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Static Electricity: Charging by Friction: Understanding MIT demo

  1. Feb 5, 2014 #1
    MIT has a Physics Demo called "Rubber and Glass Rods with Tinsel and Balloon"
    (Not sure if I can post links but easily found on youtube). I have watched the video several times but am a bit puzzled.

    First the lab technician charges the rod by friction but then when he moves it close to the tinsel, the tinsel is repelled. Therefore the tinsel must already have the same charge as the rod. How did it get charged? The rod and tinsel never touch.

    Also when he touches the balloon is this just charging by conduction but with an insulator/conductor instead of the more usual conductor/conductor pair?

    Thank you for any help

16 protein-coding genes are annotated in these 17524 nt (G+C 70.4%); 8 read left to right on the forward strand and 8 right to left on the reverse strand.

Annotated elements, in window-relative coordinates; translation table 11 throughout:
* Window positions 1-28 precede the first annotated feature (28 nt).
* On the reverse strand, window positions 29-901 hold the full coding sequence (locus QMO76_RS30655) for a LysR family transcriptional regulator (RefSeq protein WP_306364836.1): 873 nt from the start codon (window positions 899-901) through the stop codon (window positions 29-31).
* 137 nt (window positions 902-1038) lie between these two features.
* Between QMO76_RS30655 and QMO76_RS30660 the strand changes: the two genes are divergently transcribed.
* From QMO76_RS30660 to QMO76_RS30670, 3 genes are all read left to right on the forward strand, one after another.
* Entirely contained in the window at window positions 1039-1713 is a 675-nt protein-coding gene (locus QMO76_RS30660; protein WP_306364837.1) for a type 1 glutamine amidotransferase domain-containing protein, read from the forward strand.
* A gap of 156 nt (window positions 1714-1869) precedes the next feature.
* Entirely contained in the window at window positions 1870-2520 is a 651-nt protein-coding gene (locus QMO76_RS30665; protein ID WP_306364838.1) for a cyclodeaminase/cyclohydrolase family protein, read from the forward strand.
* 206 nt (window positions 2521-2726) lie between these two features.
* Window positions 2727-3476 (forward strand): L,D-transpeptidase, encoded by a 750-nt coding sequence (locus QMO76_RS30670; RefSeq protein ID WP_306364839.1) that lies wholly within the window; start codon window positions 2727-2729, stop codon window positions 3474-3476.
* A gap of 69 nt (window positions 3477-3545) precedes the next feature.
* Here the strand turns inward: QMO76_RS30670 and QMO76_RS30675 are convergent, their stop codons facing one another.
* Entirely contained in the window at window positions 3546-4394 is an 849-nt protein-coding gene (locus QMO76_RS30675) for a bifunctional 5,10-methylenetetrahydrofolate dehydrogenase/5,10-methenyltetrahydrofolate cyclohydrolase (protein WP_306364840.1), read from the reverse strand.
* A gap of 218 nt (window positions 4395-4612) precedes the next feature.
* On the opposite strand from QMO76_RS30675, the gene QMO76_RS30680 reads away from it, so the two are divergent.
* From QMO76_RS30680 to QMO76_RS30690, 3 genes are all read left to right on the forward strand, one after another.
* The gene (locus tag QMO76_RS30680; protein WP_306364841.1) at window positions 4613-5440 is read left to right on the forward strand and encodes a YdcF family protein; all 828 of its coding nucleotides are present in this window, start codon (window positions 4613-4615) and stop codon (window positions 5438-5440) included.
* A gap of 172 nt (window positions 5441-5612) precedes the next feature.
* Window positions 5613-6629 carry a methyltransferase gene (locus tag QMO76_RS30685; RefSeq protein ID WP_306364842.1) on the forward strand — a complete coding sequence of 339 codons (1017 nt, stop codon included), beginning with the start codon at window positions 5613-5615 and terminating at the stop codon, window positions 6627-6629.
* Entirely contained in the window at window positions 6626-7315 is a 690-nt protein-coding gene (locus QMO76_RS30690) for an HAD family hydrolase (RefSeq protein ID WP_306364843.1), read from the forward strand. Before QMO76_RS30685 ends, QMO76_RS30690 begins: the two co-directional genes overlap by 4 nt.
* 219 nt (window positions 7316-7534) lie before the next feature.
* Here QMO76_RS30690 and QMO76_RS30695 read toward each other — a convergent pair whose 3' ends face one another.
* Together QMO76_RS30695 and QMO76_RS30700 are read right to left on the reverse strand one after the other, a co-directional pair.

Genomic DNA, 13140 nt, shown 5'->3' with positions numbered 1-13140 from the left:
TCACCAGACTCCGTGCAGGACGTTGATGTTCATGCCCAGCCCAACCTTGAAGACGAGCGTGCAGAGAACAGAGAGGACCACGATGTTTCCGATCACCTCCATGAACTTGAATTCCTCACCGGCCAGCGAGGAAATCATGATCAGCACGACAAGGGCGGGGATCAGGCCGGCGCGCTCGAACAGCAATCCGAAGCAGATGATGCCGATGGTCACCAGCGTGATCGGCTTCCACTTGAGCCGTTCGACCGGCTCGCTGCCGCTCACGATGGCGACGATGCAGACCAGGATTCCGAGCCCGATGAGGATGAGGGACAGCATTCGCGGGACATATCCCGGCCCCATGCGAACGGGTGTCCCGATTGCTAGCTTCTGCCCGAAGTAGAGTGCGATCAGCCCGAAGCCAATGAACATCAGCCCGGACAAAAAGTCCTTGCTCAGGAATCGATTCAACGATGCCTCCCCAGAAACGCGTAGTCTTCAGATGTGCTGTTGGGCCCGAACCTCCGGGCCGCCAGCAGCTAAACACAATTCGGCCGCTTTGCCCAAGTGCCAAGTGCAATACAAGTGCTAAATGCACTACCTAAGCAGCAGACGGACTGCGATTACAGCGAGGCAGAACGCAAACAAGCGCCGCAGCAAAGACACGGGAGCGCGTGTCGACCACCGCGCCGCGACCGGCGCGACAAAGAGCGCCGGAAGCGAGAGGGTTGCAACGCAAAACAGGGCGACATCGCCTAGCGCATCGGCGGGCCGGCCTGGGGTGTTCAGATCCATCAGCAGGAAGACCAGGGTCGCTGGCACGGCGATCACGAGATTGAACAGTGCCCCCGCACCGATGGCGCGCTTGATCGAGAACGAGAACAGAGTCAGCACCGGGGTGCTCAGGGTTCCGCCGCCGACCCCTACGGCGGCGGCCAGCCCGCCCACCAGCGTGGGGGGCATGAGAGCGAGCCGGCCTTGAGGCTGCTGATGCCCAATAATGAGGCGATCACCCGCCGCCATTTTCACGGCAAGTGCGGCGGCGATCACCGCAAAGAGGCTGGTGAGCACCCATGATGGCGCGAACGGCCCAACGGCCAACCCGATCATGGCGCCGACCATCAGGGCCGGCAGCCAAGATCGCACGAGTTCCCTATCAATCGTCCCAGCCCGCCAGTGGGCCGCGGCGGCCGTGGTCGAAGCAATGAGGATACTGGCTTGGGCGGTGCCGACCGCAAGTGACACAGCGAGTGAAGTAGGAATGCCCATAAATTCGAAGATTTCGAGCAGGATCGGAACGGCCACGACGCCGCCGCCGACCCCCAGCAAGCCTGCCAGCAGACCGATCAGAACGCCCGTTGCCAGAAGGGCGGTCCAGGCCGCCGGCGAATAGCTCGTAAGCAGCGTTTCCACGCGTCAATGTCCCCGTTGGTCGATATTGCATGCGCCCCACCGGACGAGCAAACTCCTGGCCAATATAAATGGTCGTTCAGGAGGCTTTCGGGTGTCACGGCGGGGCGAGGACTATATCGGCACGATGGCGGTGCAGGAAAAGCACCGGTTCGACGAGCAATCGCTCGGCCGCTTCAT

2. jcsd
  3. Feb 5, 2014 #2

    jtbell

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    Staff: Mentor

    See http://en.wikipedia.org/wiki/Electrostatic_induction, in particular this diagram:

    280px-Electroscope_showing_induction.png

    The induced negative charge on the electroscope is closer to the rod than the induced positive charge, therefore it is attracted more strongly than the positive charged is repelled. There is a net attractive force.

    You also get this effect with non-conducting objects in which the molecules act as electric dipoles. See the section Induction in dielectric objects at the end of the Wikipedia article.
     
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